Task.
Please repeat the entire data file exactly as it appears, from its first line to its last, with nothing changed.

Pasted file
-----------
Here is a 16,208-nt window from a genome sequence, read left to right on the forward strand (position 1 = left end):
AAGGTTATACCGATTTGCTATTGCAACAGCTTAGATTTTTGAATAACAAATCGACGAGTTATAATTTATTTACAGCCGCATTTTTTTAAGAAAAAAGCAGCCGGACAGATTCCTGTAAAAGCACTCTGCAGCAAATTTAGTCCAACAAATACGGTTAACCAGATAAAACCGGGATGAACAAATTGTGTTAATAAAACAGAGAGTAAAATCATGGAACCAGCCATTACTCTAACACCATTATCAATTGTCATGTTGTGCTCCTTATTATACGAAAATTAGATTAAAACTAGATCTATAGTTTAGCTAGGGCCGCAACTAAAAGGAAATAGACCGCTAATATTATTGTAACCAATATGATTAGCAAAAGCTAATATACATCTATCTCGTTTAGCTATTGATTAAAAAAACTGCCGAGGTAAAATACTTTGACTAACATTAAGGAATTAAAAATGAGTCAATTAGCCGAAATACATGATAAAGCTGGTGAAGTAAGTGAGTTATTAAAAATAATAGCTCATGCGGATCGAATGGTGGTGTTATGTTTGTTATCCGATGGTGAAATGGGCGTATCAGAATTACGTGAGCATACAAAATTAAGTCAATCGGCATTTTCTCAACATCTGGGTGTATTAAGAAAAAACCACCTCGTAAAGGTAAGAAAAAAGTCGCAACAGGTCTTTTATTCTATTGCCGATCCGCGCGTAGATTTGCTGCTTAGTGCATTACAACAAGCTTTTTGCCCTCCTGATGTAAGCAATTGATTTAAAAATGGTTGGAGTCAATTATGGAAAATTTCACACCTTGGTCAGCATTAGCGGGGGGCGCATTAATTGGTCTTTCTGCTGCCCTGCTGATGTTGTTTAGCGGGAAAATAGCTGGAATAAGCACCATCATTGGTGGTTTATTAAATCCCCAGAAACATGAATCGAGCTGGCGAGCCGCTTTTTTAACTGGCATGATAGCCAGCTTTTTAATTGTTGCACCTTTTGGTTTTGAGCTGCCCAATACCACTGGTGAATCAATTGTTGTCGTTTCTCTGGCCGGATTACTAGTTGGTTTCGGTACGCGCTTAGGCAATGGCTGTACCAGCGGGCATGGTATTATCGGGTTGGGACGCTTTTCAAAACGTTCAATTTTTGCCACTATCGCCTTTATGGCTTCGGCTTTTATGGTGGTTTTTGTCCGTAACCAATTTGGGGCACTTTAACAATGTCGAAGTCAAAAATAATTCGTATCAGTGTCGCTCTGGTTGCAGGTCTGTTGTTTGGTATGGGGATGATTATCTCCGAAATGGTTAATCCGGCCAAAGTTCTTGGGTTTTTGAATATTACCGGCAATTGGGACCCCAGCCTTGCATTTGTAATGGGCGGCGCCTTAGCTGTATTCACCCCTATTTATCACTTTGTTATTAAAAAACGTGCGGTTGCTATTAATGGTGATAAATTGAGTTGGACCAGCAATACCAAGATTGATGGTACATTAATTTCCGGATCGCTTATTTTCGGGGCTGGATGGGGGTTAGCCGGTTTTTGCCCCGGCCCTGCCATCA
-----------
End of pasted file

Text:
Here is a 16,208-nt window from a genome sequence, read left to right on the forward strand (position 1 = left end):
AAGGTTATACCGATTTGCTATTGCAACAGCTTAGATTTTTGAATAACAAATCGACGAGTTATAATTTATTTACAGCCGCATTTTTTTAAGAAAAAAGCAGCCGGACAGATTCCTGTAAAAGCACTCTGCAGCAAATTTAGTCCAACAAATACGGTTAACCAGATAAAACCGGGATGAACAAATTGTGTTAATAAAACAGAGAGTAAAATCATGGAACCAGCCATTACTCTAACACCATTATCAATTGTCATGTTGTGCTCCTTATTATACGAAAATTAGATTAAAACTAGATCTATAGTTTAGCTAGGGCCGCAACTAAAAGGAAATAGACCGCTAATATTATTGTAACCAATATGATTAGCAAAAGCTAATATACATCTATCTCGTTTAGCTATTGATTAAAAAAACTGCCGAGGTAAAATACTTTGACTAACATTAAGGAATTAAAAATGAGTCAATTAGCCGAAATACATGATAAAGCTGGTGAAGTAAGTGAGTTATTAAAAATAATAGCTCATGCGGATCGAATGGTGGTGTTATGTTTGTTATCCGATGGTGAAATGGGCGTATCAGAATTACGTGAGCATACAAAATTAAGTCAATCGGCATTTTCTCAACATCTGGGTGTATTAAGAAAAAACCACCTCGTAAAGGTAAGAAAAAAGTCGCAACAGGTCTTTTATTCTATTGCCGATCCGCGCGTAGATTTGCTGCTTAGTGCATTACAACAAGCTTTTTGCCCTCCTGATGTAAGCAATTGATTTAAAAATGGTTGGAGTCAATTATGGAAAATTTCACACCTTGGTCAGCATTAGCGGGGGGCGCATTAATTGGTCTTTCTGCTGCCCTGCTGATGTTGTTTAGCGGGAAAATAGCTGGAATAAGCACCATCATTGGTGGTTTATTAAATCCCCAGAAACATGAATCGAGCTGGCGAGCCGCTTTTTTAACTGGCATGATAGCCAGCTTTTTAATTGTTGCACCTTTTGGTTTTGAGCTGCCCAATACCACTGGTGAATCAATTGTTGTCGTTTCTCTGGCCGGATTACTAGTTGGTTTCGGTACGCGCTTAGGCAATGGCTGTACCAGCGGGCATGGTATTATCGGGTTGGGACGCTTTTCAAAACGTTCAATTTTTGCCACTATCGCCTTTATGGCTTCGGCTTTTATGGTGGTTTTTGTCCGTAACCAATTTGGGGCACTTTAACAATGTCGAAGTCAAAAATAATTCGTATCAGTGTCGCTCTGGTTGCAGGTCTGTTGTTTGGTATGGGGATGATTATCTCCGAAATGGTTAATCCGGCCAAAGTTCTTGGGTTTTTGAATATTACCGGCAATTGGGACCCCAGCCTTGCATTTGTAATGGGCGGCGCCTTAGCTGTATTCACCCCTATTTATCACTTTGTTATTAAAAAACGTGCGGTTGCTATTAATGGTGATAAATTGAGTTGGACCAGCAATACCAAGATTGATGGTACATTAATTTCCGGATCGCTTATTTTCGGGGCTGGATGGGGGTTAGCCGGTTTTTGCCCCGGCCCTGCCATCA